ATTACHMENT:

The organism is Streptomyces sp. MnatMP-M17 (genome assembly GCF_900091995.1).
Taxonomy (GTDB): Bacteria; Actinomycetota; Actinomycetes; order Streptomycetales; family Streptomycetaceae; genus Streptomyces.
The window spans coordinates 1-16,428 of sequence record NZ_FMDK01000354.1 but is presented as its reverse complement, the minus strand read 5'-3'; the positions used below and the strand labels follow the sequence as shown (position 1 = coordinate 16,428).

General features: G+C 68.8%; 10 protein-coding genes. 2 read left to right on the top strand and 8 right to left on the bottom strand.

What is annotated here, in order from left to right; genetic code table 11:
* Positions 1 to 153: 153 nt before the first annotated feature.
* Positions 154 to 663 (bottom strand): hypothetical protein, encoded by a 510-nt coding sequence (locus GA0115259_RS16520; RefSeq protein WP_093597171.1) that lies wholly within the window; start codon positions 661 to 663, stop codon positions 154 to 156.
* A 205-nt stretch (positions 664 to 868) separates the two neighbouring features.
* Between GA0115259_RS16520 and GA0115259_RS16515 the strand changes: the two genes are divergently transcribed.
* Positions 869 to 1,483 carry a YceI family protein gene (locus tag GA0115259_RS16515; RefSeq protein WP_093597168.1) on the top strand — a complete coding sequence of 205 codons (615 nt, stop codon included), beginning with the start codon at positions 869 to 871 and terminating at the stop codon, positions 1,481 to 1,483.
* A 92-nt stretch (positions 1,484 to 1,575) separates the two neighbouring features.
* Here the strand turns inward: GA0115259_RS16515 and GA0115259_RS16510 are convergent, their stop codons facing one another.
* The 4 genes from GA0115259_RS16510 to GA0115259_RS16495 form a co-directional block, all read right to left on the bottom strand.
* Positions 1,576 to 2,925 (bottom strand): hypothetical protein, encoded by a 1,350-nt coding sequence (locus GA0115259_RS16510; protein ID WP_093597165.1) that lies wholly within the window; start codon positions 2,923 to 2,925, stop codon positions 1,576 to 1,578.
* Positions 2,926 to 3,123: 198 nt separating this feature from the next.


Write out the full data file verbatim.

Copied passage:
The organism is Streptomyces sp. MnatMP-M17 (genome assembly GCF_900091995.1).
Taxonomy (GTDB): Bacteria; Actinomycetota; Actinomycetes; order Streptomycetales; family Streptomycetaceae; genus Streptomyces.
The window spans coordinates 1-16,428 of sequence record NZ_FMDK01000354.1 but is presented as its reverse complement, the minus strand read 5'-3'; the positions used below and the strand labels follow the sequence as shown (position 1 = coordinate 16,428).

General features: G+C 68.8%; 10 protein-coding genes. 2 read left to right on the top strand and 8 right to left on the bottom strand.

What is annotated here, in order from left to right; genetic code table 11:
* Positions 1 to 153: 153 nt before the first annotated feature.
* Positions 154 to 663 (bottom strand): hypothetical protein, encoded by a 510-nt coding sequence (locus GA0115259_RS16520; RefSeq protein WP_093597171.1) that lies wholly within the window; start codon positions 661 to 663, stop codon positions 154 to 156.
* A 205-nt stretch (positions 664 to 868) separates the two neighbouring features.
* Between GA0115259_RS16520 and GA0115259_RS16515 the strand changes: the two genes are divergently transcribed.
* Positions 869 to 1,483 carry a YceI family protein gene (locus tag GA0115259_RS16515; RefSeq protein WP_093597168.1) on the top strand — a complete coding sequence of 205 codons (615 nt, stop codon included), beginning with the start codon at positions 869 to 871 and terminating at the stop codon, positions 1,481 to 1,483.
* A 92-nt stretch (positions 1,484 to 1,575) separates the two neighbouring features.
* Here the strand turns inward: GA0115259_RS16515 and GA0115259_RS16510 are convergent, their stop codons facing one another.
* The 4 genes from GA0115259_RS16510 to GA0115259_RS16495 form a co-directional block, all read right to left on the bottom strand.
* Positions 1,576 to 2,925 (bottom strand): hypothetical protein, encoded by a 1,350-nt coding sequence (locus GA0115259_RS16510; protein ID WP_093597165.1) that lies wholly within the window; start codon positions 2,923 to 2,925, stop codon positions 1,576 to 1,578.
* Positions 2,926 to 3,123: 198 nt separating this feature from the next.